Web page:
love wins was painted after this. Maybe I should have done this in chronological order? Oh, well.

untitled, encaustic, 2.5" x 3.75"
7. encaustics was on my art bucket list and I was lucky enough to try them out twice this year. This was my favorite piece. I was originally trying to recreate the #art365 landscapes in wax, but there is so much more that can be done with encaustic that I really need to explore. Earlier in the year, I had thought to write a grant proposal exploring encaustics further but then....

pulp painting
8. papermaking happened. Also on my bucket list, and I still have a papermaking post to write... I took a workshop at Hook Pottery Paper this fall and it was mind blowing. I had a very basic idea about papermaking, but I had never heard of pulp painting. The idea of layering in writing is not new in my work, but the idea that that writing could be done with pulp, so that the end result piece of artwork could be made of paper only... wow.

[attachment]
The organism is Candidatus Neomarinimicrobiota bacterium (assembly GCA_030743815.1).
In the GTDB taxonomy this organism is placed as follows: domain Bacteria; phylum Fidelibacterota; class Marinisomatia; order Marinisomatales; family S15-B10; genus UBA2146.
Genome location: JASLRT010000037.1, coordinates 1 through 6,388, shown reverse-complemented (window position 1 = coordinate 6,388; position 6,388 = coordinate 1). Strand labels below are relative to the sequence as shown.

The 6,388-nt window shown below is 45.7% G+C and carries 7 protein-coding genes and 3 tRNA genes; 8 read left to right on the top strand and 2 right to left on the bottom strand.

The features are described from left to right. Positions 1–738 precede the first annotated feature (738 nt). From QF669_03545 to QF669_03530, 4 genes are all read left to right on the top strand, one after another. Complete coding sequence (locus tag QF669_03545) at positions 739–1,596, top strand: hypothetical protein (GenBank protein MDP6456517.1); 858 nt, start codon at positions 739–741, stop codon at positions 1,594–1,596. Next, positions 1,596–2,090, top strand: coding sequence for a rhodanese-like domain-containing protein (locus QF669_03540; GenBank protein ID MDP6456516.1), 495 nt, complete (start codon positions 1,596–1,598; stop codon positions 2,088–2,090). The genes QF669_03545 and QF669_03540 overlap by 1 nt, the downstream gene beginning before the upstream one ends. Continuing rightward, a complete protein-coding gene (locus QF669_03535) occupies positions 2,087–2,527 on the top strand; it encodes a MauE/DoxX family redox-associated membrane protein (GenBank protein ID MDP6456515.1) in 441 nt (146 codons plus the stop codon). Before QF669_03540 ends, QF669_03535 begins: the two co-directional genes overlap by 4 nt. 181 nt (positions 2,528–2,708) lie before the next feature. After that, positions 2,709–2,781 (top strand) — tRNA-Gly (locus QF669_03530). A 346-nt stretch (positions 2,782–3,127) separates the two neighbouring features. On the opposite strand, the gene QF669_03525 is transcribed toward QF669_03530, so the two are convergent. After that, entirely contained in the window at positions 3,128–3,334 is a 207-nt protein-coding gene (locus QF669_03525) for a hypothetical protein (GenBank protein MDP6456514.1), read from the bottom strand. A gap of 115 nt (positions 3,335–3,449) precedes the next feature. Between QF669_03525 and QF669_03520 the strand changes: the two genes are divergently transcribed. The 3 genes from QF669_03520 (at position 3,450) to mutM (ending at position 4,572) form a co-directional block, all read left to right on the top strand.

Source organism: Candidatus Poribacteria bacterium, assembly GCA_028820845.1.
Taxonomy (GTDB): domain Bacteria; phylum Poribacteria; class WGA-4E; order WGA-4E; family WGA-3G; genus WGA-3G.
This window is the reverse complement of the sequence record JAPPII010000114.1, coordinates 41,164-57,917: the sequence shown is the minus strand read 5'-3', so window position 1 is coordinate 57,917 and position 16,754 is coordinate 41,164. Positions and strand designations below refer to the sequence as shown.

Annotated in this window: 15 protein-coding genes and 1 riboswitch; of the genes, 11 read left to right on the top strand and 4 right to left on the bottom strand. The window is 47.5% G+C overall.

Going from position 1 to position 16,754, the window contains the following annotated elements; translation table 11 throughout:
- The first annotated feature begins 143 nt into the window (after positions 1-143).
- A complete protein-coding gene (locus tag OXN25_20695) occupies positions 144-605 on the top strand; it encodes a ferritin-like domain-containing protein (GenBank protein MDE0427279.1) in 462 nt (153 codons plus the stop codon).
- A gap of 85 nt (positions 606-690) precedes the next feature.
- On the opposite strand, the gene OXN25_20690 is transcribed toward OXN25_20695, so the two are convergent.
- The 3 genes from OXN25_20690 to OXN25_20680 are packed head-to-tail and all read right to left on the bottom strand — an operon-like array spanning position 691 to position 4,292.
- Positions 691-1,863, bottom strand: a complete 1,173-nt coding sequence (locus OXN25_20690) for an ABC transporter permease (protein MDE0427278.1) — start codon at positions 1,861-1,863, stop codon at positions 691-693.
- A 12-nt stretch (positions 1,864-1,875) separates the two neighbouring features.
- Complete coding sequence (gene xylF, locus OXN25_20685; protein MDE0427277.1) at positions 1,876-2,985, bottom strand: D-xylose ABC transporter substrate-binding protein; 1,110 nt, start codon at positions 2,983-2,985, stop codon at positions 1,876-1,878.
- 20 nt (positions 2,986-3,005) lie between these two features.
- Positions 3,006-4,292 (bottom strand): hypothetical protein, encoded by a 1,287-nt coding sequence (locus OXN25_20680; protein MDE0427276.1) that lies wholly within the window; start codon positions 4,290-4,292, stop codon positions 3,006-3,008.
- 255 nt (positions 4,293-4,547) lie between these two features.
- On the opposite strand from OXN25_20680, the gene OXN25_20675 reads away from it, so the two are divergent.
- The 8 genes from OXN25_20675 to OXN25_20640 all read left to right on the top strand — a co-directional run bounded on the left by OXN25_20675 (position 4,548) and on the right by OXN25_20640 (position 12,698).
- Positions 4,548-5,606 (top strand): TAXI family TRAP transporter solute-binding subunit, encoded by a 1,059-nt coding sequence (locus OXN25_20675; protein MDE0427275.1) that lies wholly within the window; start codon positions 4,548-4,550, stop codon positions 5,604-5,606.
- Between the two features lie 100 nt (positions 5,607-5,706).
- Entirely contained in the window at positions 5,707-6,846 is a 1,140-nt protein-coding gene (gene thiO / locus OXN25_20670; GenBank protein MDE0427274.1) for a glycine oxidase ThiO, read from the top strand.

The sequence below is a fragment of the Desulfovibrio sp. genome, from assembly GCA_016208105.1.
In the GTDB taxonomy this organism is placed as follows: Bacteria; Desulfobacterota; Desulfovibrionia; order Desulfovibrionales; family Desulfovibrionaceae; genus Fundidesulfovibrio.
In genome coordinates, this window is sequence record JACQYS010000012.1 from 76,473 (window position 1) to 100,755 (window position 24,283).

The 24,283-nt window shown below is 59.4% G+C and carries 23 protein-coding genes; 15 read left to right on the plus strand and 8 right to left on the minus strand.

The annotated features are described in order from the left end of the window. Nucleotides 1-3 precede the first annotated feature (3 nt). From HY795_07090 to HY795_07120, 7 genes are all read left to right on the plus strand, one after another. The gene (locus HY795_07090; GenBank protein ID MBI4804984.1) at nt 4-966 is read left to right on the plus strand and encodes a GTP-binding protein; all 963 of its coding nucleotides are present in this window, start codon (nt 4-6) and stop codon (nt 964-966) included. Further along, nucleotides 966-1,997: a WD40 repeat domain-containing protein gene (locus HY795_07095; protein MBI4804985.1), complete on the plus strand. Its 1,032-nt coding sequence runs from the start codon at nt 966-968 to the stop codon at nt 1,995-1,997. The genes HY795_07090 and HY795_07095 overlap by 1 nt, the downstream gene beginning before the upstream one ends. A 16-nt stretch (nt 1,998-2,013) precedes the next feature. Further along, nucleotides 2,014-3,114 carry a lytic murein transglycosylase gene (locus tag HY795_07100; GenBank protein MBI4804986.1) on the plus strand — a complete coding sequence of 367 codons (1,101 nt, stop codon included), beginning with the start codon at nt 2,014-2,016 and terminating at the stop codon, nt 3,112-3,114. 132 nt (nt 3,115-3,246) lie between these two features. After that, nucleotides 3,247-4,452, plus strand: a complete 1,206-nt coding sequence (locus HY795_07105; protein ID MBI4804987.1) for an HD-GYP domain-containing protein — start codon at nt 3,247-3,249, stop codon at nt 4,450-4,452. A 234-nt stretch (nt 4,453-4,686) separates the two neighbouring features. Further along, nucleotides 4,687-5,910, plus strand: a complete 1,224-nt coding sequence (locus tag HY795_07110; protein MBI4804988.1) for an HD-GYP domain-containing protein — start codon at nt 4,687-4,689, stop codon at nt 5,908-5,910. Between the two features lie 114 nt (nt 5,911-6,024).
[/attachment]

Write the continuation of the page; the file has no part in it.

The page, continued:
untitled monotype, 4" x 6"
9. printmaking returned. I was a printmaking major in college and hadn't done any printmaking since I graduated. Twitter made me get back to it. #printoctober was a challenge to print everyday and I simply incorporated it into my #art365 challenge. I began with monotypes and it took a while to get what I was trying to get. This piece made made me gasp when I pulled it. It won an award in Studio 659's Artistic License show.

untitled, linocut, 4" x 5", edition of 8
10. linocut edition I never cared about editions when I was printmaking. I would make them if I had to, but I just liked the process of printmaking. I never felt the need to actually have multiples. But with this one, I felt it was edition worthy.